Playing Twinsies at Gucci
MILAN — The night before Italy went to the polls on Sunday for its first general election in five years, almost 20,000 people thronged the square in front of the Duomo. It was raining, but they stood side by side, jittering in mass anticipation. A raised stage had been constructed before the soaring cathedral, and on either side stood towers of floodlights and two enormous screens.
Then out marched another mass of people in white puffer jackets. The Moncler 70th anniversary experience had begun, and it seemed like the brand had invited practically the whole city (plus Colin Kaepernick) to come together and watch.
Italy may have been on the verge of voting in its most extreme right-wing government in decades, but Italian fashion has been swinging in the opposite direction. Normally the promise of the country’s first female prime minister — Giorgia Meloni, leader of the Brothers of Italy party — would have designers nattering on about women and power and what it means to them (big shoulders, usually), but not this time. This time, the looming shift in vibe has seeped onto the runways in a different form.
Sitting front row at Bottega Veneta, for example, Gaetano Pesce, the artist and architect who created the swirling, multicolored set with its hundreds of unique chairs for the brand’s designer Matthieu Blazy, called the concept a tribute to diversity and the differences that define us. Mr. Blazy later called it “the world in a small room.”
He celebrated exactly that, in a tour de force of a wardrobe variety show that ranged from the everyday — Kate Moss in what looked like a plaid flannel shirt (which turned out to be leather) over a white tank and faded jeans (also leather) — to the extraordinary: a trio of calf-length dresses in kumquat, lemon and light blue covered in thousands of feathery filaments that seemed to undulate in the air.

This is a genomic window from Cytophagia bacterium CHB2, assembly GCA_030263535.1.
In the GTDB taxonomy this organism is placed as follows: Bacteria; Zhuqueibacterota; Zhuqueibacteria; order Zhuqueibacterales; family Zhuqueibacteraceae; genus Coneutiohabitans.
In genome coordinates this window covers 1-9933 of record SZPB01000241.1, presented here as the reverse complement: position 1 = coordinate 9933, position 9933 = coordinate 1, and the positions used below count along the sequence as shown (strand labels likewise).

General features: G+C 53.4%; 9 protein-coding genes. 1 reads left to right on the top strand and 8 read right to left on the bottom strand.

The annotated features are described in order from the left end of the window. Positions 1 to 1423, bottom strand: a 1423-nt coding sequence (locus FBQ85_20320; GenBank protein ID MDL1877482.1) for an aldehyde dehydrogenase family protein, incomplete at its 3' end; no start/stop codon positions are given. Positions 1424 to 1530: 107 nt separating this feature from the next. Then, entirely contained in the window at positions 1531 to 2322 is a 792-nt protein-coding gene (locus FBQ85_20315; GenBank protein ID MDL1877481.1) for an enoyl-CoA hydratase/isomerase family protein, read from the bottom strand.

In the middle were assorted pick-your-personality options including pantsuits with the seams pinched together into little raised fins at the back of the calves and arms, and gorgeous knit jacquard dresses that looked like abstract landscapes, hugging the shoulders and finished in deep-pile fringe. A turquoise leather skirt sprouted a garden of three-dimensional flowers beneath a skinny ribbed knit while filigree ivory slip dresses came scattered with furry pastel blooms and hung with iridescent beading, like drops of water. All of it united by exacting technique and generosity of spirit. And the idea that there are no designer dictators here.
Goddesses and Rebels
This was after Stella Jean returned to the catwalk — after a two-year absence in protest at the lack of designers of color in Milanese fashion — with her multicultural WAMI show, an acronym for “We Are Made in Italy,” featuring the work of five other designers as well as her revisionist plantation dressing overlaid with Haitian-inspired prints. After she ended that show with a rabble-rousing speech, crying, “When it comes to civil rights and human rights we are all part of the same party.”
And after Donatella Versace, who earlier in the week had posted a red, white and green heart on Instagram with the words (in Italian) “vote to protect rights already acquired, thinking about progress and with an eye on the future,” sent out a parade of what she called in her show notes one “goddess of freedom” after another.
As to what goddesses of freedom wear, well, the same thing as goth moto rebels from the 1990s apparently, liberating themselves from the tyranny of good taste (often equated with conservative taste). That meant fringed and abbreviated black leathers, slashed peekaboo jersey, animal-print sheer shirting over hipster cargos, and teeny lacy lingerie numbers in neon Barbie shades, complete with bridal veils.
And it meant Paris Hilton strutting her stuff in a glittering pink crystal minidress as a surprise finale — in what seemed a somewhat Teflon nod to the recent trend for re-examining the narrative around the women who became cultural punching bags at the turn of the millennium.